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Friday, January 19th, 2018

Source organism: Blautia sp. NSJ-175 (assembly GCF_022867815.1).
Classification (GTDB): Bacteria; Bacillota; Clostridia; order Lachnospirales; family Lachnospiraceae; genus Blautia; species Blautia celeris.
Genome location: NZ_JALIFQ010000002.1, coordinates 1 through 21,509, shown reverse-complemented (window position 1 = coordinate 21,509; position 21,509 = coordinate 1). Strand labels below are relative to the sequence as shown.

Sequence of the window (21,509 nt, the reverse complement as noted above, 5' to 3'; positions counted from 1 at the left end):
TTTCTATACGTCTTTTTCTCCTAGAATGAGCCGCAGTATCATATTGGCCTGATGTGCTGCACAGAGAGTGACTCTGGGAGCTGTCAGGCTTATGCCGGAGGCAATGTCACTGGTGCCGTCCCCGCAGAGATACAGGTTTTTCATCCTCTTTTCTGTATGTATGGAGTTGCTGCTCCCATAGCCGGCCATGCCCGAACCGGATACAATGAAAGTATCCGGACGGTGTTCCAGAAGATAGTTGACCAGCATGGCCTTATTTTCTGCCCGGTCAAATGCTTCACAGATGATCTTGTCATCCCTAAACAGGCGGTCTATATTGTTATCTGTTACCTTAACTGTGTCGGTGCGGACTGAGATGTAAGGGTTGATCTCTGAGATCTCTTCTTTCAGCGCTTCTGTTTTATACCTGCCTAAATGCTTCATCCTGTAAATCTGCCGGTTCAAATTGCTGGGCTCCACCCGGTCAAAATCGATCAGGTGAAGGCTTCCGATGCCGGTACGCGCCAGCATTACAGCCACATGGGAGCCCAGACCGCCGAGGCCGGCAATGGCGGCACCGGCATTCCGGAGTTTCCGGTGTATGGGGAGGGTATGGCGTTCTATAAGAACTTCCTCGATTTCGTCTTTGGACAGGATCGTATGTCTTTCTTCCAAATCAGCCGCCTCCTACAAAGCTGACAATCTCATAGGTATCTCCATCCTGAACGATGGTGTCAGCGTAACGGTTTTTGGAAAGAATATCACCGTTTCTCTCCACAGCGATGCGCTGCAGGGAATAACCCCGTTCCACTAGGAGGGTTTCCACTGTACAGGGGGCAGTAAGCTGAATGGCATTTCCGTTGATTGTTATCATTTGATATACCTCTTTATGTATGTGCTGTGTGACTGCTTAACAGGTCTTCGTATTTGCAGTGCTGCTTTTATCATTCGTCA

The wonderful Lorraine Leckie has asked me to share the bill and kick off the night at the Sidewalk Cafe on Friday Jan 19th! Scott Helland Guitarmy of One(ness): Armed with his trademark Godin Multiac guitar, Helland has created a musical world of his own influenced by punk rock, spanish and gypsy guitar styles. Infectious melodies weave around his looped rhythms and straight forward beats. The songs are short, fun, and to the point with tuneful acoustic guitar lines as the sonic focus. “Helland is yet another accomplished ex-punk who has made the striking transition to atmospheric soundtracks." Jack Rabid, BigTakeOver Magazine. Currently he is also the guitarist and co-founder of the internationally touring New York based duo, Frenchy and the Punk, a popular attraction in the indie cabaret, steampunk and faerie festival scenes with singer Samantha Stephenson. In the eighties he was also a member of the infamous Western MA hardcore punk bands Deep Wound, (which included Dinosaur Jr’s J Mascis and Lou Barlow,) and Outpatients. Over the past few years, Scott has been joining Dinosaur jr onstage at events like Governor's Ball, Fun Fun Fun Fest and Austin City Limits to perform old Deep Wound tunes. Helland has been writing, recording and performing music since his early teens. He has released over 25 recordings including 8 solo CDs. Helland also released his art book Feast, a collection of more than 50 pen and ink drawings, in 2015. VISIT: http://www.scotthelland.com Lorraine Leckie: https://www.facebook.com/LorraineLeckieMusic Lorriane Leckie: "Lorraine Leckie's Martini Eyes Are Bloodshot and Sinister "For the better part of the last ten years, Lorraine Leckie has been writing dark, deadpan songs that owe as much to punk – at least the spirit of punk – as they do Americana. Her new album Martini Eyes is deliciously ghoulish, and it’s her best one yet. It’s her Nebraska: simple, spare arrangements, most of them with just vocals and acoustic guitar or piano. If Patti Smith had gone Nashville gothic instead of punk, she might have sounded something like this...." Delarue, Lucid Cultur